Course Objectives: The two objectives of the course are to elaborate the elements of analysis of discrete dynamical systems and to consider particular systems with complex (chaotic) behavior. The elements of the discrete dynamical system theory include existence and stability of fixed points and periodic orbits, various bifurcations and global behavior. The elements of chaos include detailed studies of quadratic maps, Cantor sets, symbolic dynamics, conjugacy, fractals, and the Julia and Madelbrot sets. Lectures and exams contain both the results and the derivations. Home assignments include analytical and computational problems.
Topics: Iteration of functions: orbits, graphical analysis, fixed and periodic points, stability, bifurcations, chaos, fractals.
Dr. Dmitry Pelinovsky, HH-422, ext.23424, e-mail: firstname.lastname@example.org
Office hours: Mondays and Wednesdays (15:30-16:20), or by appointment
Lectures: Mondays, Wednesdays, and Thursdays (16:30-17:20); ABB/270
"A First Course in Chaotic Dynamical Systems" by R.L. Devaney (Perseus Books Publishing, 1992), ISBN 0-201-55406-2.
"Discrete Chaos" by S.N. Elaydi, Second Edition (Chapman, Hall/CRC, 2008), ISBN 978-1-58488-592-4.
"Invitation to Dynamical Systems" by E.R. Scheinerman (Prentice Hall, 1996), out-of-print but available electronically.
Lectures: There will be three lectures per week. The lectures will be used to present new material as well as to review the material for assignments and midterms.
Assignments: Six home assignments will be posted on the course webpage every second week. The assignments are to be dropped in the course locker any time before and on the date of the deadline. Only five best results are accounted in the final mark. Solutions to assignments will be posted on the course webpage. You may discuss problems of the assignments with each other, but we expect you to write up the answers by yourself. You may not copy another student's solution.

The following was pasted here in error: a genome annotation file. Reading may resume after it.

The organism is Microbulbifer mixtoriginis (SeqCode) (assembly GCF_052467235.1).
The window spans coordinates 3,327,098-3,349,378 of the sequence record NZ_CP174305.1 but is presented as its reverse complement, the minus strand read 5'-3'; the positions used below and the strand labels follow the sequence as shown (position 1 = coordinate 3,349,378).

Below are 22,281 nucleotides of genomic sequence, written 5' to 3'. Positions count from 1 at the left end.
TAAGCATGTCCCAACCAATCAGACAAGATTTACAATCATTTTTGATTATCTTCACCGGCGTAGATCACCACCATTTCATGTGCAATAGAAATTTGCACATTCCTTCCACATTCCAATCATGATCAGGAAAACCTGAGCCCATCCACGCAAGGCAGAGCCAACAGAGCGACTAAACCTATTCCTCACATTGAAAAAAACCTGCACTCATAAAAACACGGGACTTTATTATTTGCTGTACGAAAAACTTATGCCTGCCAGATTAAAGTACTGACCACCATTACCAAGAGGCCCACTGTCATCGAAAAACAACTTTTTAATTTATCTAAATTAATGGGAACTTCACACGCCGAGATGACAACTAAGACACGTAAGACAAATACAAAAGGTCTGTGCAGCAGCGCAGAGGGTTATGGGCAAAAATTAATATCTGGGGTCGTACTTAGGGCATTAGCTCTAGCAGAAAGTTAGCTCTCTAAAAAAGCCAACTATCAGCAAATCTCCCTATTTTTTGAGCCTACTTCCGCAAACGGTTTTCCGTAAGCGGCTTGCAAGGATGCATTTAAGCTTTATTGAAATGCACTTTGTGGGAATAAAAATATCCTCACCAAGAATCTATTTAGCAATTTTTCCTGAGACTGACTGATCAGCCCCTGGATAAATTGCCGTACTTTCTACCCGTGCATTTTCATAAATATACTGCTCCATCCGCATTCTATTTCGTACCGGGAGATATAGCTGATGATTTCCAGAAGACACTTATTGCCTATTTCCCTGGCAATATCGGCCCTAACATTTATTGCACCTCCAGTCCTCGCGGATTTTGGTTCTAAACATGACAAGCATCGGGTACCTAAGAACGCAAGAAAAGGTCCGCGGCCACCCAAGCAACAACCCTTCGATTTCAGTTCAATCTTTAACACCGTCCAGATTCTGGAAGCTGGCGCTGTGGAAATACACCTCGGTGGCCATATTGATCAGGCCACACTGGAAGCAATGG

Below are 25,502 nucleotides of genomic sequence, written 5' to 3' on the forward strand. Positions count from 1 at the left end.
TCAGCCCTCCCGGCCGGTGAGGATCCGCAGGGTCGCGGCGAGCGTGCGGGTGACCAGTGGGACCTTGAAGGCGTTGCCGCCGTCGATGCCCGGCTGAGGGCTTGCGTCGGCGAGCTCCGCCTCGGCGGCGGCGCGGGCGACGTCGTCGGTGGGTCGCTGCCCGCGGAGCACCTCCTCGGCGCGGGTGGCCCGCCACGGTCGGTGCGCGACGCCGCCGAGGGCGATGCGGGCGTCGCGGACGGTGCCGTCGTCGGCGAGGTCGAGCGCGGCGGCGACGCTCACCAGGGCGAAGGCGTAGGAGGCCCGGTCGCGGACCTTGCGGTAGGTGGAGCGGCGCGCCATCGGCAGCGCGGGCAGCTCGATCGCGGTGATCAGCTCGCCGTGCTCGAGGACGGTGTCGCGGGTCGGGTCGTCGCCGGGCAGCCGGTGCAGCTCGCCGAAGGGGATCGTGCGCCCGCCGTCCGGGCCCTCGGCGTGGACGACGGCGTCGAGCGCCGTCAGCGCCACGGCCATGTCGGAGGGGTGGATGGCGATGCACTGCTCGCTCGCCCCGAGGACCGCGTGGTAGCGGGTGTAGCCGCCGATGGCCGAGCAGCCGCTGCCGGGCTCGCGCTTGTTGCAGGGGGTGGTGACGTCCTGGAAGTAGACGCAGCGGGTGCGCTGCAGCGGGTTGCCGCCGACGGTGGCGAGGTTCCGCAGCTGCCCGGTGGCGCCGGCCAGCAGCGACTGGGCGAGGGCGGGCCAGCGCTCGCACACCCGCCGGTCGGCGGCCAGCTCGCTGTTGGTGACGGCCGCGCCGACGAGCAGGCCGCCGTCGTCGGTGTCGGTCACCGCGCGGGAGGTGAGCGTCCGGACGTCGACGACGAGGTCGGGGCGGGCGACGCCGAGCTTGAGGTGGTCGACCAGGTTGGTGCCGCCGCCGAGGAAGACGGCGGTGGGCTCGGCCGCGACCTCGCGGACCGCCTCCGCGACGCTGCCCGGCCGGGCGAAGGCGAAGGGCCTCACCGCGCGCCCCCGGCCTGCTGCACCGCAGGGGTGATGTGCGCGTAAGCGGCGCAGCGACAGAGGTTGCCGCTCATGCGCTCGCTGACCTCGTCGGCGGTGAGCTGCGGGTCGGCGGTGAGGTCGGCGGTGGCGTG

Class Tests: There will be two class tests, tentatively scheduled on Thursdays October 7 and November 4 during the regular class hour. Only the McMaster standard calculator Casio fx-991 is allowed on the tests. You must bring your student ID to the test room. Solutions to tests will not be posted on the course webpage.
Final Exam: The course is completed by a three-hour final examination. The date and location of the final exam will be announced by the registrar's office before the end of term.
Final exam (3 hrs) - 40%
Class tests (50 min - two) - 40%
Homework assignments (best five) - 20%
Senate Policy Statement: The course is regulated under the following documents: Statement on Academic Ethics and Senate Resolutions on Academic Dishonesty. Any student who infringes one of these resolutions will be treated according to the published policy. In particular, academic dishonesty includes (1) plagiarism, e.g. the submission of work that is not one's own, (2) improper collaboration in group work on home assignments, (3) copying or using unauthorized aids tests and examinations. It is your responsibility to understand what constitutes academic dishonesty, refering to Academic Integrity Policy.
Important information: The instructor and university reserve the right to modify elements of the course during the term. The university may change the dates and deadlines for any or all courses in extreme circumstances. If either type of modification becomes necessary, reasonable notice and communication with the students will be given with explanation and the opportunity to comment on changes. It is the responsibility of the student to check their McMaster email and course websites weekly during the term and to note any changes.
Additional information: Late assignments will not be marked. No make-up tests will be scheduled. Exemptions from the tests and assignments for valid reasons are possible, but must be requested through the office of the Associate Dean of the Faculty you are registered with. In the event of an exemption, your course grade will be re-weighted by increasing the weight of the final examination to compensate for the missed test or assignment.